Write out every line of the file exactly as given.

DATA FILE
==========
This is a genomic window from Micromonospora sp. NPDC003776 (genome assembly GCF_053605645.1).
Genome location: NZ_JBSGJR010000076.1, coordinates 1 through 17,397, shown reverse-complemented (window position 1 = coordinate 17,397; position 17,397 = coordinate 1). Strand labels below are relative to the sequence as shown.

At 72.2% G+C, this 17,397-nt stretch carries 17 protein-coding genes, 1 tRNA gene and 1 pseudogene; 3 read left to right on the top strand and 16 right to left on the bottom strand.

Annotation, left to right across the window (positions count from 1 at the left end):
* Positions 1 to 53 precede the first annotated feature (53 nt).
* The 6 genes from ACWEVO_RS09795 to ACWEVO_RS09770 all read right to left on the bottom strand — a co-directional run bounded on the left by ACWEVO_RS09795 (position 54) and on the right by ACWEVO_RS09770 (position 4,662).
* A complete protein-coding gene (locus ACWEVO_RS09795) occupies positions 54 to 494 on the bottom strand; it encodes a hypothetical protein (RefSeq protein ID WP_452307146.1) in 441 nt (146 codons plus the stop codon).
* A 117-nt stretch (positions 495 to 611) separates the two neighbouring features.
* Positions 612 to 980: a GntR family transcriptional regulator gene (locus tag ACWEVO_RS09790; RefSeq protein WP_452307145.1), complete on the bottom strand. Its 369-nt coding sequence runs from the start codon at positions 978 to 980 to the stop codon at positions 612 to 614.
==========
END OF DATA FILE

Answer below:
This is a genomic window from Micromonospora sp. NPDC003776 (genome assembly GCF_053605645.1).
Genome location: NZ_JBSGJR010000076.1, coordinates 1 through 17,397, shown reverse-complemented (window position 1 = coordinate 17,397; position 17,397 = coordinate 1). Strand labels below are relative to the sequence as shown.

At 72.2% G+C, this 17,397-nt stretch carries 17 protein-coding genes, 1 tRNA gene and 1 pseudogene; 3 read left to right on the top strand and 16 right to left on the bottom strand.

Annotation, left to right across the window (positions count from 1 at the left end):
* Positions 1 to 53 precede the first annotated feature (53 nt).
* The 6 genes from ACWEVO_RS09795 to ACWEVO_RS09770 all read right to left on the bottom strand — a co-directional run bounded on the left by ACWEVO_RS09795 (position 54) and on the right by ACWEVO_RS09770 (position 4,662).
* A complete protein-coding gene (locus ACWEVO_RS09795) occupies positions 54 to 494 on the bottom strand; it encodes a hypothetical protein (RefSeq protein ID WP_452307146.1) in 441 nt (146 codons plus the stop codon).
* A 117-nt stretch (positions 495 to 611) separates the two neighbouring features.
* Positions 612 to 980: a GntR family transcriptional regulator gene (locus tag ACWEVO_RS09790; RefSeq protein WP_452307145.1), complete on the bottom strand. Its 369-nt coding sequence runs from the start codon at positions 978 to 980 to the stop codon at positions 612 to 614.